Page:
I think everyone here makes the solid point that there are different types of speed and being fast isn't a necessity. Work on being a good drummer, worry about speed later.
    Jesse

    1986 Tama Crestar - Lacquered Piano White
    2016 Roland TD-25K
    2015 Tama Starclassic B/B - Indigo Blue Sparkle

  22. #22

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    Fast they are, no argument there. Inventive, not in the slightest.

    I've watched several of their videos and all I have noticed is that they are like Legos. They are interchangeable, they play the same stuff.

  23. #23

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    Quote Originally Posted by kaosotis View Post
    I don't think people are hating on playing fast tempos or double bass, it's more the lack of melody that some genres have that turns people off. From my perspective there is a lot of modern metal that is more a demonstration of technical proficiency and speed than about "songs". A lot of punk that is fast still has melody songs, just sped up a lot (thank you Ramones).

    Interesting that you use Lars and Master as your example, because if you go by the standards of some metal I hear now, it's not super fast. Also interesting because that's a great example of it not taking away from the songs. There's tons of melody in the guitar parts on that album (probably the most of any of their albums).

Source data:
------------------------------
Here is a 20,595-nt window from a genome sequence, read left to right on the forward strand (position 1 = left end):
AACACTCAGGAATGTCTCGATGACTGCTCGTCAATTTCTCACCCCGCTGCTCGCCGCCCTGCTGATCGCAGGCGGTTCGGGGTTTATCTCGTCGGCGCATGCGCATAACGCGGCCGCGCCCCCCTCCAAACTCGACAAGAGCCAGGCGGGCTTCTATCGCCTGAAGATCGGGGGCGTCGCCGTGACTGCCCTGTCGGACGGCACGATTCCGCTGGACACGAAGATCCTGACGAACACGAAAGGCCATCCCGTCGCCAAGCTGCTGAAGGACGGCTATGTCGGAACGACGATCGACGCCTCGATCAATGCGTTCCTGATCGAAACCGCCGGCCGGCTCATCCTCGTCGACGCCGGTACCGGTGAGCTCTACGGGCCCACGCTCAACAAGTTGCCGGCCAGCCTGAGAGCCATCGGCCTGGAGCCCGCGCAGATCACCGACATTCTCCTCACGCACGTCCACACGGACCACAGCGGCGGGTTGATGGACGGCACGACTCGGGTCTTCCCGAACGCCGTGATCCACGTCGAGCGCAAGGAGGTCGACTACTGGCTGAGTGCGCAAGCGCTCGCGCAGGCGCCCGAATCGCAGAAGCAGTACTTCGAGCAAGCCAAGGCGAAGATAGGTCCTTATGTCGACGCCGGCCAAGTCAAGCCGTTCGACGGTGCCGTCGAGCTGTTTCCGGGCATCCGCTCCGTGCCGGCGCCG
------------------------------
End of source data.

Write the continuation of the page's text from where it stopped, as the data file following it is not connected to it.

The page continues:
I think everyone here makes the solid point that there are different types of speed and being fast isn't a necessity. Work on being a good drummer, worry about speed later.
    Yea, I understand what people are saying, but alot of people take it a step further and portray double bass and fast song as music-less trash.

  24. #24

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    Everyone has their own tastes, just have to leave it at that.
    Jesse

    1986 Tama Crestar - Lacquered Piano White
    2016 Roland TD-25K
    2015 Tama Starclassic B/B - Indigo Blue Sparkle

  25. #25

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    Default Re: The Importance of playing fast

    I'm sorry, but to bash playing fast probably either means you can't play fast or you can't play fast very well. Every good player there is I bet can play pretttyyyy fast. It's about using it during the correct times.